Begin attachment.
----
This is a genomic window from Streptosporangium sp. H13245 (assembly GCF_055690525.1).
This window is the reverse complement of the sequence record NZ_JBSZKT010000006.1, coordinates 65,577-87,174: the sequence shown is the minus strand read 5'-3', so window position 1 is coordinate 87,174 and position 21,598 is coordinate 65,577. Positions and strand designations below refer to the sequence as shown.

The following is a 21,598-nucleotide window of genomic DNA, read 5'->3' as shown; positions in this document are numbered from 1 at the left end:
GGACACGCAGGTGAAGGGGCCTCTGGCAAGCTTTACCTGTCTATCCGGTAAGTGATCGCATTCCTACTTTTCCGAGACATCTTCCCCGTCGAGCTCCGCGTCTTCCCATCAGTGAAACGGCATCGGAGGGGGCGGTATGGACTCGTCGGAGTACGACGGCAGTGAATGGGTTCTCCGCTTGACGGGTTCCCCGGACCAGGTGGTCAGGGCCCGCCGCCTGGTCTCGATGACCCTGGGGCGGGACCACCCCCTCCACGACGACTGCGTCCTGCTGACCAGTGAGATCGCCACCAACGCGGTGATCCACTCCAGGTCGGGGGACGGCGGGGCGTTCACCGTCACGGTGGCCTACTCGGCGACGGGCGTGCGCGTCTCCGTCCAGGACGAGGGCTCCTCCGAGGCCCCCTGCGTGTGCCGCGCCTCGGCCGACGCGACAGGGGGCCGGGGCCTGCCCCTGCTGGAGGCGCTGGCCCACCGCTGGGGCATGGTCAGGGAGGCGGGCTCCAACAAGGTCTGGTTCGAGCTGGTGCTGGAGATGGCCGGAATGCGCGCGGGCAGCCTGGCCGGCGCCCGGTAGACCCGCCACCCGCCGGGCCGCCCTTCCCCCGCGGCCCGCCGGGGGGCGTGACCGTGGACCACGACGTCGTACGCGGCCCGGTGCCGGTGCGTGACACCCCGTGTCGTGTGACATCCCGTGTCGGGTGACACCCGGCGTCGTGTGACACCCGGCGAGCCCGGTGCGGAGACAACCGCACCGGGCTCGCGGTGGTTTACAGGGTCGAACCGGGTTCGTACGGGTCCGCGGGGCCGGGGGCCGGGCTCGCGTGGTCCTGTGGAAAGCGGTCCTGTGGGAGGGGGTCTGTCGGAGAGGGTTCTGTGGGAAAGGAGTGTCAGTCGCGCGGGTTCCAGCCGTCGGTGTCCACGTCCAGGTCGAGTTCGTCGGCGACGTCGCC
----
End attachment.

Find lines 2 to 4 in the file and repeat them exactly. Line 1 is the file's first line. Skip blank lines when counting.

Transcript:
This window is the reverse complement of the sequence record NZ_JBSZKT010000006.1, coordinates 65,577-87,174: the sequence shown is the minus strand read 5'-3', so window position 1 is coordinate 87,174 and position 21,598 is coordinate 65,577. Positions and strand designations below refer to the sequence as shown.

The following is a 21,598-nucleotide window of genomic DNA, read 5'->3' as shown; positions in this document are numbered from 1 at the left end:
GGACACGCAGGTGAAGGGGCCTCTGGCAAGCTTTACCTGTCTATCCGGTAAGTGATCGCATTCCTACTTTTCCGAGACATCTTCCCCGTCGAGCTCCGCGTCTTCCCATCAGTGAAACGGCATCGGAGGGGGCGGTATGGACTCGTCGGAGTACGACGGCAGTGAATGGGTTCTCCGCTTGACGGGTTCCCCGGACCAGGTGGTCAGGGCCCGCCGCCTGGTCTCGATGACCCTGGGGCGGGACCACCCCCTCCACGACGACTGCGTCCTGCTGACCAGTGAGATCGCCACCAACGCGGTGATCCACTCCAGGTCGGGGGACGGCGGGGCGTTCACCGTCACGGTGGCCTACTCGGCGACGGGCGTGCGCGTCTCCGTCCAGGACGAGGGCTCCTCCGAGGCCCCCTGCGTGTGCCGCGCCTCGGCCGACGCGACAGGGGGCCGGGGCCTGCCCCTGCTGGAGGCGCTGGCCCACCGCTGGGGCATGGTCAGGGAGGCGGGCTCCAACAAGGTCTGGTTCGAGCTGGTGCTGGAGATGGCCGGAATGCGCGCGGGCAGCCTGGCCGGCGCCCGGTAGACCCGCCACCCGCCGGGCCGCCCTTCCCCCGCGGCCCGCCGGGGGGCGTGACCGTGGACCACGACGTCGTACGCGGCCCGGTGCCGGTGCGTGACACCCCGTGTCGTGTGACATCCCGTGTCGGGTGACACCCGGCGTCGTGTGACACCCGGCGAGCCCGGTGCGGAGACAACCGCACCGGGCTCGCGGTGGTTTACAGGGTCGAACCGGGTTCGTACGGGTCCGCGGGGCCGGGGGCCGGGCTCGCGTGGTCCTGTGGAAAGCGGTCCTGTGGGAGGGGGTCTGTCGGAGAGGGTTCTGTGGGAAAGGAGTGTCAGTCGCGCGGGTTCCAGCCGTCGGTGTCCACGTCCAGGTCGAGTTCGTCGGCGACGTCGCC